The poems are all different, different variations. Speculation about who Lucy is goes from his sister Dorothy, Mary Hutchinson, or a made up person - who may or may not be a conglomeration of people Wordsworth knew (possibly including those mentioned) as well as his own idealizations.
Themes, Mood and Inspiration:
The poems are about a muse: love, or object of affection, inspiration - loved from afar and the poet's/speaker dealing with the death of that person (Lucy). Compounding that grief is that Lucy was the inspiration for the poet's creativity. So, the mood is elegiac, melancholy. Other themes and moods are nostalgia, imagination and memory which dominate a lot of Wordsworth's poetry.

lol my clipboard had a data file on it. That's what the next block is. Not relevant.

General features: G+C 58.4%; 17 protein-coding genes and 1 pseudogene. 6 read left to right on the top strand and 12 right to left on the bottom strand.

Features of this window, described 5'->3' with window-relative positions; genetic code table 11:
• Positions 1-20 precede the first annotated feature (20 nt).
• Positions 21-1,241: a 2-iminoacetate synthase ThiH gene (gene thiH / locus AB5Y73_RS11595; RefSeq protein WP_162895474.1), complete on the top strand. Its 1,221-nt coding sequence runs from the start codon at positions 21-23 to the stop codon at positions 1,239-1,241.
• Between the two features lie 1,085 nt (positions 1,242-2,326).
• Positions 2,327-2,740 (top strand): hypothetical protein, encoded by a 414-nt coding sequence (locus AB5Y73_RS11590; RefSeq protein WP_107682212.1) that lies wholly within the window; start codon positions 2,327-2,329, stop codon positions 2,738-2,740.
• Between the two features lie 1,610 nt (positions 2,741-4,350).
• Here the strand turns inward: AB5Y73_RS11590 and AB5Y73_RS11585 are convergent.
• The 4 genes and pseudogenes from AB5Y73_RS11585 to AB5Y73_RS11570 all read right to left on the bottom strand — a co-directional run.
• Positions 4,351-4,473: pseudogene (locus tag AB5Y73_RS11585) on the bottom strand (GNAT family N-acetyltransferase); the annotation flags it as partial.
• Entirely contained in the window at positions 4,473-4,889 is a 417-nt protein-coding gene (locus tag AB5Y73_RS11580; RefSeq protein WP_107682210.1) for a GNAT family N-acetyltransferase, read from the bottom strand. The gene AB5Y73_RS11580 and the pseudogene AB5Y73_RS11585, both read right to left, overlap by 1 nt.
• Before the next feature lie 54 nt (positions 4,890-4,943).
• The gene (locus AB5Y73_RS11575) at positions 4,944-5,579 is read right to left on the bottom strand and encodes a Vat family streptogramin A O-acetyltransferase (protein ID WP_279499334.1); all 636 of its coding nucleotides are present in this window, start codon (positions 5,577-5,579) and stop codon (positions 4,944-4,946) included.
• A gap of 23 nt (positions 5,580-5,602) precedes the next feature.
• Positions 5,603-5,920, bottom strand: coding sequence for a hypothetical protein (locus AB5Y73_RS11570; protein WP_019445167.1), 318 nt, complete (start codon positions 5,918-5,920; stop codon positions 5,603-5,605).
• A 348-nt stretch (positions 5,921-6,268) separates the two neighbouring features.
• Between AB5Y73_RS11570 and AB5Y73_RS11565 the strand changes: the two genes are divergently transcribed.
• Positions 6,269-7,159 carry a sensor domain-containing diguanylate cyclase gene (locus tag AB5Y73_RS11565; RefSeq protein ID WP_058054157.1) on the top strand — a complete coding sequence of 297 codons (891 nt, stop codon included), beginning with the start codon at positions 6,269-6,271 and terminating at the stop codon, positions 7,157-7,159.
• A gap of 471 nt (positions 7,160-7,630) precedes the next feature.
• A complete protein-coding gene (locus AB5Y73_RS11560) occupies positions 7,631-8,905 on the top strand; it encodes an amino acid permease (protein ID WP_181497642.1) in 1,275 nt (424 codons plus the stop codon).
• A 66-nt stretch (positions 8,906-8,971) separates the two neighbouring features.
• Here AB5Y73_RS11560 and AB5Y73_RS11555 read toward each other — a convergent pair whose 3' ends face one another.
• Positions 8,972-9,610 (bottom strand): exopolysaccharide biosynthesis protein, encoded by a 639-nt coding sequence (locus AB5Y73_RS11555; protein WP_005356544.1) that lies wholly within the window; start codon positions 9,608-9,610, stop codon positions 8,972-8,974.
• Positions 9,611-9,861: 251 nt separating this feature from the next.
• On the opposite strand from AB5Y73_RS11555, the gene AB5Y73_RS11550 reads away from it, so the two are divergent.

The Lucy poems begin with "Strange Fits of Passion Have I Known." This speculates about the death/disappearance of his inspiration with the sinking moon analogy. The speaker reflects on what his mood would be like in the wake of the death of his ideal love.
"She Dwelt Among the Untrodden Ways" - Lucy's isolation and being relatively unknown until news of her death. Imagine reading a gravestone of a person unknown to you and imagining/creating idealizations of what that person may have been like.
"I Traveled among Unknown Men" - probably praise for Wordsworth's native England, with the comparison between Lucy and the natural English landscape.
"Three years she grew in sun and shower" - again, linking Lucy to nature; her death separates her from nature and humanity.
"A Slumber did my spirit steal" - the finality of Lucy's death and the speaker's calm because Lucy is at peace and beyond the trials of life. There is almost a consolation for the speaker because although Lucy has died (as if in a dream - 1st stanza and then in reality - 2nd stanza), she is now more connected to nature, albeit separated from humanity.